JOHN MARSHALL, AP Basketball Writer
Jahlil Okafor has yet to play a game for Duke. The hype surrounding his arrival is all pegged to potential and what he accomplished against high school players.
Had he come up in another era, Okafor would have stood no shot at being named a preseason All-American. Projections weren’t nearly enough for voters to put a freshman on their ballots.
Times have changed.
Following the precedent set by North Carolina’s Harrison Barnes in 2010, Okafor has become the third freshman in the past five seasons to be named to The Associated Press’ preseason All-America team, released Monday.
“I just have to realize that it’s just the preseason expectations and to try to live up to those expectations during the season,” Okafor said.
The rest of the AP’s preseason team has a little more experience: North Carolina junior point guard Marcus Paige, Wisconsin senior forward Frank Kaminsky, Louisville junior forward Montrezl Harrell and Wichita State junior point Fred VanVleet.
Paige was the leading vote getter, named on 58 ballots from the 65-member national media panel, two ahead of Harrell.
The 6-foot-1 Paige took a huge leap from his freshman to sophomore seasons, doubling his scoring average (to 17.5 points per game) while becoming one of the nation’s best crunch-time players — once he gets going.
A notoriously slow-starter, he spent a good portion of last season pouring it on late: 31 of 35 points and the game-winner against North Carolina; 11 of 17 points in overtime against Davidson; 11 of 13 in the second half of a win at then-No. 1 Michigan State, 21 of 23 after halftime against Kentucky.
His goal this season is to do it for an entire game, not just the second half.
“Obviously, my teammates know I need to be more aggressive and assertive this year, and it kind of starts with me,” Paige said. “So I’m really worried about what I need to do team wise and I feel the individual stuff that comes with it will take care of itself if I do that.”
Harrell, who received 56 votes, was a role player during Louisville’s national-title run in 2013, taking a backseat to players like Russ Smith and Peyton Siva.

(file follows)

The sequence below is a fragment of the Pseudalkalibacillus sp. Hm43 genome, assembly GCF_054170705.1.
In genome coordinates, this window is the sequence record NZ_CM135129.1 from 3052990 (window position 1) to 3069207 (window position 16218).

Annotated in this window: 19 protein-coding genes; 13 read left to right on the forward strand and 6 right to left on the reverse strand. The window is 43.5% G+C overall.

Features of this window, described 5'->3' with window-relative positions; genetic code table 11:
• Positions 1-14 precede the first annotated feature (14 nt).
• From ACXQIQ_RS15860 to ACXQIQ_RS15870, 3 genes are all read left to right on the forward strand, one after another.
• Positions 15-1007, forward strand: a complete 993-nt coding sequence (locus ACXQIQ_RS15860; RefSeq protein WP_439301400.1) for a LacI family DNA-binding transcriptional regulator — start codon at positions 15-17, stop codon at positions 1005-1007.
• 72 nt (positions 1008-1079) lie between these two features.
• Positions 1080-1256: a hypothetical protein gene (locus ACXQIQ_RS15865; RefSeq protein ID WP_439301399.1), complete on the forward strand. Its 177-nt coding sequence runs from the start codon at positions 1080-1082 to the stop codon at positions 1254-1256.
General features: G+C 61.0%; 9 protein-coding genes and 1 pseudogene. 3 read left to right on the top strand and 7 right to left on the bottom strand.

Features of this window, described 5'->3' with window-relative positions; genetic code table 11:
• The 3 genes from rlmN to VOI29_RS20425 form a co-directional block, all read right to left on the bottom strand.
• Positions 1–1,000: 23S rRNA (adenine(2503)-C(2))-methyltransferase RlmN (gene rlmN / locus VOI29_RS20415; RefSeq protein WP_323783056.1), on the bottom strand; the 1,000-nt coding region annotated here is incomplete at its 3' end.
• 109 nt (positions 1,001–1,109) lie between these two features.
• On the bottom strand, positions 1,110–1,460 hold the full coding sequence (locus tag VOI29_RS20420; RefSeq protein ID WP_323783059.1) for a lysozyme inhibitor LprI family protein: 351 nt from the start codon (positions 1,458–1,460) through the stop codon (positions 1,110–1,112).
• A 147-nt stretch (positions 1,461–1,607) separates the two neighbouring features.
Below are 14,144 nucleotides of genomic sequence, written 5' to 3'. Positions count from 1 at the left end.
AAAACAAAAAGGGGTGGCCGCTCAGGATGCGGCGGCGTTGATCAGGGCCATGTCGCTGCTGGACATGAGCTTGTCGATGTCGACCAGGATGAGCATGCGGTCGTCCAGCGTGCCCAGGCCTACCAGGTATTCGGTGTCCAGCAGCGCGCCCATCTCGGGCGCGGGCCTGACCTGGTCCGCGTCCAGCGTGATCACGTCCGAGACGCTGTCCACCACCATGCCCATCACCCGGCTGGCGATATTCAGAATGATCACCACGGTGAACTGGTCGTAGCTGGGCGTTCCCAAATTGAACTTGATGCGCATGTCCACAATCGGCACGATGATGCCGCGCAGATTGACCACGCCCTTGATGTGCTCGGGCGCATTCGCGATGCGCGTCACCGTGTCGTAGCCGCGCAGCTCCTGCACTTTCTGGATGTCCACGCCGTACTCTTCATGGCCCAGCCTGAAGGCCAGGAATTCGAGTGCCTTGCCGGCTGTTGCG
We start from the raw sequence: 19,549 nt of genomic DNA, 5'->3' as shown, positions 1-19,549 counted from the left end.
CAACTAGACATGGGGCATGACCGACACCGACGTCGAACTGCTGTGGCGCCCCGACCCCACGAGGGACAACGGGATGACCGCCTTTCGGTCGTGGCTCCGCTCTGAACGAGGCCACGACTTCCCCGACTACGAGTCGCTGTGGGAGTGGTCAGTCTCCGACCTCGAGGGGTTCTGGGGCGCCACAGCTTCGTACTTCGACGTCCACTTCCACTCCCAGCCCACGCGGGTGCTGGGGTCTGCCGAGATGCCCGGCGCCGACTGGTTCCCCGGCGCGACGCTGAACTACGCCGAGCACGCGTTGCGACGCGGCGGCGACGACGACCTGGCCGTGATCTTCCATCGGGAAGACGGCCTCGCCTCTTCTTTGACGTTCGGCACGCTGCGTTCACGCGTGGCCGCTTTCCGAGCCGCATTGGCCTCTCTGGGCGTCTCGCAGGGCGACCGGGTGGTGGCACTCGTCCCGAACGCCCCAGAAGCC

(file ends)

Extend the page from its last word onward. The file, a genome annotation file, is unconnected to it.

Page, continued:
He’s expected to hoist the talented Cardinals on his broad shoulders this season.
An athletic, 6-foot-8, 240 pounds, Harrell was a handful for opposing teams last season, averaging 14 points and 8.4 rebounds while shooting 60 percent from the floor. After bypassing a shot at the NBA, he spent the offseason working on his midrange game, making him even tougher to stop.
“Montrezl is everything a first-team All-America should be,” Louisville coach Rick Pitino said. “He’s worked at making his game better and I’m real proud of him.”
Kaminsky turned himself into an All-American in his three years with Wisconsin.
The 7-footer was little more than a role player his first two seasons in Madison, averaging 4.2 points as a sophomore. He made one of the most dramatic improvements in the country last season, becoming a nightmare matchup with his ability to score inside or out and swat shots away on defense.
Kaminsky led the Badgers to their first Final Four since 2000 and spurned a chance at the NBA in hopes of getting them all the way to a championship this year.
“Going as far as we did and being so close is obviously painful,” he said. “And it’s tough to block that out of our mind when you were so close to getting to the championship game, and you’re one possession away. That’s been pretty motivating for me.”
VanVleet had a difficult road to get here.
His father, Fred Manning, was shot and killed in 1999 when he was 5, so he and his brother Darnell were raised their mother, Susan.
The hard-working VanVleet made the most of his opportunities and received on-the-job training from senior Malcom Armstead during the Shockers’ Final Four run in 2012-13 as a freshman. Last season, he blossomed into one of the nation’s best point guards, averaging 11.6 points, 5.4 assists and 4.02-to-1 turnover-to-assist ratio.
“It’s nice that such a great player and great representative of our program is being honored in such a way, but it’s ever more special the quality of individual he is,” Shockers coach Gregg Marshall said. “He’s a great, great young man, he’s persevered and overcome some tough circumstances early in his life to be an exemplary college basketball student athlete.”
Okafor has just started his life as a college athlete.
The 6-foot-11 forward from Chicago was the MVP of the McDonald’s All-American game and was considered by many recruiting services as the No. 1 overall player in his class. Okafor has a wide wingspan, good footwork, and arrives in Durham with a polished game and an NBA-ready body.
He just hasn’t played a college game.
AP Sports Writers Joedy McCreary, Aaron Beard,, Genaro Armas, Gary Graves and Dave Skretta contributed to this story.
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